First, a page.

Quarantine University – Personal Protective Equipment “PPE” (Series – Part 2)

One of the biggest issues during this Covid-19 outbreak is the proper use of personal protective equipment or “PPE”. This issue has spawned a booming mask making industry, and many debates over whether or not we (the general public) need to be wearing PPE at all.  Here is a quick tutorial on PPE.

  1. PPE is a term used in healthcare settings. PPE includes masks, gloves, gowns, head, and shoe coverings, and sometimes “suits”.
  2. In a healthcare setting, the appropriate PPE is donned, and then removed between patients, to prevent transmission of the illness from one patient to another.
  3. There is a proper way to put on, and remove these items, which everyone from CNA’s to surgeons are taught during their education. These techniques prevent transfer of contaminates.

PPE, if used improperly, can increase the risk of transmission, or contamination.

For the purpose of this post, I am now only going to discuss the use of PPE as it applies to “us”, the general public.

Continue reading “Quarantine University – Personal Protective Equipment “PPE” (Series – Part 2)”

Quarantine University – Curriculum Overview. (Series Part 1)

Welcome to Quarantine University.  Many of you are just now learning what it feels like to be stuck at home with nothing to do, but so many more of us have years (some decades) of experience.

When I first got sick, I started this blog. It helped me stay focused, and out of my head. I spent a ton of time researching my illness(s), and learning about how others managed. I also learned more than I ever wanted to, about so much more. I haven’t been actively blogging lately, but I saw a meme today that was interesting, and the first thing I did, was look up the subject. That in turn, sparked an idea. With so much going on right now, and so little news that is reliable, I thought I would help by sharing some information that will help you crawl out of the quagmire of misinformation.

Remember, I am not a doctor, nor am I giving you advice. What I am doing is going out and finding this info. for you, so you don’t have to weed through Google. (Which I know you probably won’t do.)  Here is a list of some of the subjects I will cover in the coming days/weeks: (In no particular order.)

  1. Use of Personal Protective Equipment (PPE)
  2. Bacteria vs Virus (What’s the difference?)
  3. Transmission of Diseases
  4. Medical Terminology
  5. Nature doesn’t make mistakes.
  6. History
  7. Conspiracy Theories

and more…

I hope you will find the posts helpful, whether you are afraid this virus, or not.

Disclaimer: These posts will contain facts, as well as sarcasm, because I’m sick of this Coronapocalypse.

-J ❤

 

 

How to Be Homebound

via How to Be Homebound

I have been homebound for many years, and for almost all of them I had no idea that there were programs out there that could help. If you are housebound, or bedridden, or have difficulty leaving your home, please take a look and see if there is there is something out there for you. You do not need to be on disability to apply for most of these programs.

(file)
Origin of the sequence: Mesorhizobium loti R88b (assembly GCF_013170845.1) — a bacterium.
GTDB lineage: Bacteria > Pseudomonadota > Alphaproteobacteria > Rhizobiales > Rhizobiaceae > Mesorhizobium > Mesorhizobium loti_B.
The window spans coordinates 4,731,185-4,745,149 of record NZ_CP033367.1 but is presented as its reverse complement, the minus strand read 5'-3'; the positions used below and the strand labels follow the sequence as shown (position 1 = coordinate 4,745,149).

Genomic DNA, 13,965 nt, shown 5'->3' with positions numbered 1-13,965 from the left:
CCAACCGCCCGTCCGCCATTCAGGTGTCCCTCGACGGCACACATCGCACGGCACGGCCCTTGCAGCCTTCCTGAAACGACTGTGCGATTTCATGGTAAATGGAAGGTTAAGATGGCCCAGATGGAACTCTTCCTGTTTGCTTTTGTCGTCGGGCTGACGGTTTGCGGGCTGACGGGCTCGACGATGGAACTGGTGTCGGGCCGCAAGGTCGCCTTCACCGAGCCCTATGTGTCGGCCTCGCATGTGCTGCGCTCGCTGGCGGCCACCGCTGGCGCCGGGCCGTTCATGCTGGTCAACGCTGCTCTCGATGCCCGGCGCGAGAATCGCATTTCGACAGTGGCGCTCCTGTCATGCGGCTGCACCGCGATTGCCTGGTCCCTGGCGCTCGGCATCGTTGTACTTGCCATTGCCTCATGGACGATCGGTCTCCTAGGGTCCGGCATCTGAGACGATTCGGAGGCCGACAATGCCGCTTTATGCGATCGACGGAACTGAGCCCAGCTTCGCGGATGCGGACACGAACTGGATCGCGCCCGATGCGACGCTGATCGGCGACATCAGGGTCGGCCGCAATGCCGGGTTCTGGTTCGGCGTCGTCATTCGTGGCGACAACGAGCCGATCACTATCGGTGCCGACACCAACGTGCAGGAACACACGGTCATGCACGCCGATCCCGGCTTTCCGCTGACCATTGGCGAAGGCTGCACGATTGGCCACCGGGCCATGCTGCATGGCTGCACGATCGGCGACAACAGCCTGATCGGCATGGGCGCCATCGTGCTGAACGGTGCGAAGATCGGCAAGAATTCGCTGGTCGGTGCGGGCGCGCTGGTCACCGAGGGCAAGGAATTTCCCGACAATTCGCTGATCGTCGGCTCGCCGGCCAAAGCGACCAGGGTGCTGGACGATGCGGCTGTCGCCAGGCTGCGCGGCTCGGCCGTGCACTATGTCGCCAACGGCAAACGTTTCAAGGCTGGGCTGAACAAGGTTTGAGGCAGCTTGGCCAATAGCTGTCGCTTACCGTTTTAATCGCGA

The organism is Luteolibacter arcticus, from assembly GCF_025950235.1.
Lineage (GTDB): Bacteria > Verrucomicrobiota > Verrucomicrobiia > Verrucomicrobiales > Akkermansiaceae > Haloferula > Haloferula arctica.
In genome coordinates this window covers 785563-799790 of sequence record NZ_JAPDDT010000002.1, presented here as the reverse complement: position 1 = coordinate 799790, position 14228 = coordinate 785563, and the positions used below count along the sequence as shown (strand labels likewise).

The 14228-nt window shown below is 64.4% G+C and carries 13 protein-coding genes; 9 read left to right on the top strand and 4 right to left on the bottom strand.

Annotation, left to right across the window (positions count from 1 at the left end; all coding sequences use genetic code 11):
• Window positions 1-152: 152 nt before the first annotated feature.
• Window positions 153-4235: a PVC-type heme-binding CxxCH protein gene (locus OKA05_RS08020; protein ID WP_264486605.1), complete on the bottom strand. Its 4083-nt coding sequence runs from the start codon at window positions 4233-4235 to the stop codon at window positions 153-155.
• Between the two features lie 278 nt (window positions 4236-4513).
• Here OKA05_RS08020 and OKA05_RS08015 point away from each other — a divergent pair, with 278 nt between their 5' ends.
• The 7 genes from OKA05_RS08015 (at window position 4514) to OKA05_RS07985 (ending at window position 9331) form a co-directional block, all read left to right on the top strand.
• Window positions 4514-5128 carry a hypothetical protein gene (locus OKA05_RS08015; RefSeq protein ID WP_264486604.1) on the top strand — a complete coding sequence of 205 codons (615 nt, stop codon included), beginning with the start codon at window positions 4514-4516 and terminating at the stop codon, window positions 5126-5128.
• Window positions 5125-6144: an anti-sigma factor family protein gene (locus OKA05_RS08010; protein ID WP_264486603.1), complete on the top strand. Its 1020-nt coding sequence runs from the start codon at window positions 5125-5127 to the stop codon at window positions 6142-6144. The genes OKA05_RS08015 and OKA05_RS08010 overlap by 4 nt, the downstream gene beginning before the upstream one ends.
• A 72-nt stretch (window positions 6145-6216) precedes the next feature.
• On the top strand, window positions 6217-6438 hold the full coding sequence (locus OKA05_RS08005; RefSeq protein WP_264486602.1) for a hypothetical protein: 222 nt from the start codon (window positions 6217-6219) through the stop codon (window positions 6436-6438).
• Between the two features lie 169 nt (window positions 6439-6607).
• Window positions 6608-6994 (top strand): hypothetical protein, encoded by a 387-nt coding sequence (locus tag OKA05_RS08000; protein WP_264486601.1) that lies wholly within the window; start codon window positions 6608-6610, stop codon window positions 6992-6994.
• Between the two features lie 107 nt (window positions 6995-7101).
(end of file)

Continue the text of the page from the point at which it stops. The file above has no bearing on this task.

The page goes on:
Prelude to an Essay

When I’m tired, I just can’t get the words onto the “screen”…I almost typed “paper”….wow.

In my 55 years, many things have changed. Some, for the better, others, not so much. Life used to be simple. At least while I was growing up it was. I’m sure I speak for many of my generation when I say that we felt safe. More often than not, we brought the danger onto ourselves, while climbing trees, riding our bikes down hills at breakneck speed, and diving off cliffs into ponds with uncertain depths. Although we did these things, most of us came home unscathed. A skinned elbow here, a broken leg there, and life went on. There were no seat belts, elbow pads, or helmets. We had no need for “safe places”. Our safe place was home. Time flies huh?  Continue reading “Prelude to an Essay”

Who are you?

It’s ok to be you. It’s ok to be different, and feel differently. There is no “normal”. The more we try to fight our own nature to fit in, or to conform to someone else’s idea of how/who we should be, the more damaged we become.

Today, I saw this posted on a friend’s timeline on Facebook:

I was told today that I can only know myself through someone else, I guess I’ll never know who the F$#?k I am.

Continue reading “Who are you?”

Tuttle’s Letter to the TBDWG — Madison Area Lyme Support Group (Blog Post Share)

This is something everyone should read.

“There are rumors that Dr. Eugene Shapiro has been selected to participate as a member of the Tick-borne Disease Working Group. Shapiro has spent a career discrediting the sick and disabled along with the courageous clinicians attempting to help these patients as he coauthored the deplorable Lancet article referenced below. There is no place for Shapiro on the TBDWG as he is a disgrace to the medical profession.” Continue reading “Tuttle’s Letter to the TBDWG — Madison Area Lyme Support Group (Blog Post Share)”

Activism: Fighting for Lyme Disease Awareness.

Activism.

ac·tiv·ism
ˈaktəˌvizəm/
noun
  1. the policy or action of using vigorous campaigning to bring about political or social change.

For many, the words “activism”, or “activist” conjure up memories of the 1960’s, with peace marches, love-ins, and racial equality at the forefront of most protests. As many know, however, we have a much richer history than the activism of the 1960’s. Our country, and in fact many throughout the world, were built on the results of activism. The selfless acts of protest, picketing, and standing up for each other, has always been the way to get things done, despite the injury, loss of life, or jail time one might face.

Continue reading “Activism: Fighting for Lyme Disease Awareness.”